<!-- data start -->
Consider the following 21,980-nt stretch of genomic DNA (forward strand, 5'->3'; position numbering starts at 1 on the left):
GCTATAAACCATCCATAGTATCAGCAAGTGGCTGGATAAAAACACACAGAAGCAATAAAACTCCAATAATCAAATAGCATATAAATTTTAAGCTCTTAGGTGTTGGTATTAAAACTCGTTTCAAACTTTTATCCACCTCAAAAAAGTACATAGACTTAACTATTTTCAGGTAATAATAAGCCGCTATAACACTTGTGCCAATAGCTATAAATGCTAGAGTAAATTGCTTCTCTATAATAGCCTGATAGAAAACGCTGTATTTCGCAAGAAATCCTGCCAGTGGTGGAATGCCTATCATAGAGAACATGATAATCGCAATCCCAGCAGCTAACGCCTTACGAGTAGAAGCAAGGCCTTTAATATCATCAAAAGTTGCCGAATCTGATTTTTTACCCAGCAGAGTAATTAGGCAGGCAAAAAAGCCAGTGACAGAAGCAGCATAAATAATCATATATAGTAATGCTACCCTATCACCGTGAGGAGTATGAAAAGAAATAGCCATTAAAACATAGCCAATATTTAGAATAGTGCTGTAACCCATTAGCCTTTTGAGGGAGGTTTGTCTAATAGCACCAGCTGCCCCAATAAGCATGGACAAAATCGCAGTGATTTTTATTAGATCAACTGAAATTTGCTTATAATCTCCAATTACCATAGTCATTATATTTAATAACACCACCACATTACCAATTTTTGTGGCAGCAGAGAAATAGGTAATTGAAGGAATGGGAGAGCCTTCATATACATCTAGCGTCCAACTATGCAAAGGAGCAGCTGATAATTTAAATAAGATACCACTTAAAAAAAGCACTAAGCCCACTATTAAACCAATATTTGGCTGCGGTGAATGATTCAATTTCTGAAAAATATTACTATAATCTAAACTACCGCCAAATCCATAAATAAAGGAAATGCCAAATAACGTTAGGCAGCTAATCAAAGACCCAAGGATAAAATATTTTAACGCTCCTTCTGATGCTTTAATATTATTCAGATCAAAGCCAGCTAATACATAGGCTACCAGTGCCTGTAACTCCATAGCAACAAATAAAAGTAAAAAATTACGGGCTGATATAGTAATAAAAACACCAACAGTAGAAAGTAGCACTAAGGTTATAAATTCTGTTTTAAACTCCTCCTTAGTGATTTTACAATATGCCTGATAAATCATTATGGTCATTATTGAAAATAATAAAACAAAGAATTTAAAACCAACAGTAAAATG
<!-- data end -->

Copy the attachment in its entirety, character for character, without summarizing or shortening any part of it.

Consider the following 21,980-nt stretch of genomic DNA (forward strand, 5'->3'; position numbering starts at 1 on the left):
GCTATAAACCATCCATAGTATCAGCAAGTGGCTGGATAAAAACACACAGAAGCAATAAAACTCCAATAATCAAATAGCATATAAATTTTAAGCTCTTAGGTGTTGGTATTAAAACTCGTTTCAAACTTTTATCCACCTCAAAAAAGTACATAGACTTAACTATTTTCAGGTAATAATAAGCCGCTATAACACTTGTGCCAATAGCTATAAATGCTAGAGTAAATTGCTTCTCTATAATAGCCTGATAGAAAACGCTGTATTTCGCAAGAAATCCTGCCAGTGGTGGAATGCCTATCATAGAGAACATGATAATCGCAATCCCAGCAGCTAACGCCTTACGAGTAGAAGCAAGGCCTTTAATATCATCAAAAGTTGCCGAATCTGATTTTTTACCCAGCAGAGTAATTAGGCAGGCAAAAAAGCCAGTGACAGAAGCAGCATAAATAATCATATATAGTAATGCTACCCTATCACCGTGAGGAGTATGAAAAGAAATAGCCATTAAAACATAGCCAATATTTAGAATAGTGCTGTAACCCATTAGCCTTTTGAGGGAGGTTTGTCTAATAGCACCAGCTGCCCCAATAAGCATGGACAAAATCGCAGTGATTTTTATTAGATCAACTGAAATTTGCTTATAATCTCCAATTACCATAGTCATTATATTTAATAACACCACCACATTACCAATTTTTGTGGCAGCAGAGAAATAGGTAATTGAAGGAATGGGAGAGCCTTCATATACATCTAGCGTCCAACTATGCAAAGGAGCAGCTGATAATTTAAATAAGATACCACTTAAAAAAAGCACTAAGCCCACTATTAAACCAATATTTGGCTGCGGTGAATGATTCAATTTCTGAAAAATATTACTATAATCTAAACTACCGCCAAATCCATAAATAAAGGAAATGCCAAATAACGTTAGGCAGCTAATCAAAGACCCAAGGATAAAATATTTTAACGCTCCTTCTGATGCTTTAATATTATTCAGATCAAAGCCAGCTAATACATAGGCTACCAGTGCCTGTAACTCCATAGCAACAAATAAAAGTAAAAAATTACGGGCTGATATAGTAATAAAAACACCAACAGTAGAAAGTAGCACTAAGGTTATAAATTCTGTTTTAAACTCCTCCTTAGTGATTTTACAATATGCCTGATAAATCATTATGGTCATTATTGAAAATAATAAAACAAAGAATTTAAAACCAACAGTAAAATG